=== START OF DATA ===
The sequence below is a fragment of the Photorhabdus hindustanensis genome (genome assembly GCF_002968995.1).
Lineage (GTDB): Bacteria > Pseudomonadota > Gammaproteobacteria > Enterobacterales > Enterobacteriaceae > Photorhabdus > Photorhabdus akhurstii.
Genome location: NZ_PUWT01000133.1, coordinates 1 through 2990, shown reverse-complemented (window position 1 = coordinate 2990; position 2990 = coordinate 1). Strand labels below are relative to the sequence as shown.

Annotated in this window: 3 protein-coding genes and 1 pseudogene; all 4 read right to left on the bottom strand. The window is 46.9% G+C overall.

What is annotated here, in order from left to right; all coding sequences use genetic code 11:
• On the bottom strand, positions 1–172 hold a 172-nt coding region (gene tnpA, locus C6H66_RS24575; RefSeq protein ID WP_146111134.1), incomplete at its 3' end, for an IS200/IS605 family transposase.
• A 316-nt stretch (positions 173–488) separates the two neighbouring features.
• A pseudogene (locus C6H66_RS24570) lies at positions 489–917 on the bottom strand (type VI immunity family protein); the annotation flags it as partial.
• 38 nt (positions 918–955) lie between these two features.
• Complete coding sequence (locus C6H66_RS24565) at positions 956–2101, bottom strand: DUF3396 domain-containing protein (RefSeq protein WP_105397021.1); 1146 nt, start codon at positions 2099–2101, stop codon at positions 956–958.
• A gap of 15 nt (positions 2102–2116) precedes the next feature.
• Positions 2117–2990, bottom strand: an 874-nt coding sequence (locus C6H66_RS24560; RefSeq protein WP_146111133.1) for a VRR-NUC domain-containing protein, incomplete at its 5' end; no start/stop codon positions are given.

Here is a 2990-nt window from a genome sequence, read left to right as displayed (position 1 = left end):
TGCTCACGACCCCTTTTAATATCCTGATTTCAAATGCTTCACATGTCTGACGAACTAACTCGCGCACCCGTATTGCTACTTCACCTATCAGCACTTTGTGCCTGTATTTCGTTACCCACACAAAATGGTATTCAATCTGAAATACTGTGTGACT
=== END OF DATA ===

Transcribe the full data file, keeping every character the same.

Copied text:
The sequence below is a fragment of the Photorhabdus hindustanensis genome (genome assembly GCF_002968995.1).
Lineage (GTDB): Bacteria > Pseudomonadota > Gammaproteobacteria > Enterobacterales > Enterobacteriaceae > Photorhabdus > Photorhabdus akhurstii.
Genome location: NZ_PUWT01000133.1, coordinates 1 through 2990, shown reverse-complemented (window position 1 = coordinate 2990; position 2990 = coordinate 1). Strand labels below are relative to the sequence as shown.

Annotated in this window: 3 protein-coding genes and 1 pseudogene; all 4 read right to left on the bottom strand. The window is 46.9% G+C overall.

What is annotated here, in order from left to right; all coding sequences use genetic code 11:
• On the bottom strand, positions 1–172 hold a 172-nt coding region (gene tnpA, locus C6H66_RS24575; RefSeq protein ID WP_146111134.1), incomplete at its 3' end, for an IS200/IS605 family transposase.
• A 316-nt stretch (positions 173–488) separates the two neighbouring features.
• A pseudogene (locus C6H66_RS24570) lies at positions 489–917 on the bottom strand (type VI immunity family protein); the annotation flags it as partial.
• 38 nt (positions 918–955) lie between these two features.
• Complete coding sequence (locus C6H66_RS24565) at positions 956–2101, bottom strand: DUF3396 domain-containing protein (RefSeq protein WP_105397021.1); 1146 nt, start codon at positions 2099–2101, stop codon at positions 956–958.
• A gap of 15 nt (positions 2102–2116) precedes the next feature.
• Positions 2117–2990, bottom strand: an 874-nt coding sequence (locus C6H66_RS24560; RefSeq protein WP_146111133.1) for a VRR-NUC domain-containing protein, incomplete at its 5' end; no start/stop codon positions are given.

Here is a 2990-nt window from a genome sequence, read left to right as displayed (position 1 = left end):
TGCTCACGACCCCTTTTAATATCCTGATTTCAAATGCTTCACATGTCTGACGAACTAACTCGCGCACCCGTATTGCTACTTCACCTATCAGCACTTTGTGCCTGTATTTCGTTACCCACACAAAATGGTATTCAATCTGAAATACTGTGTGACT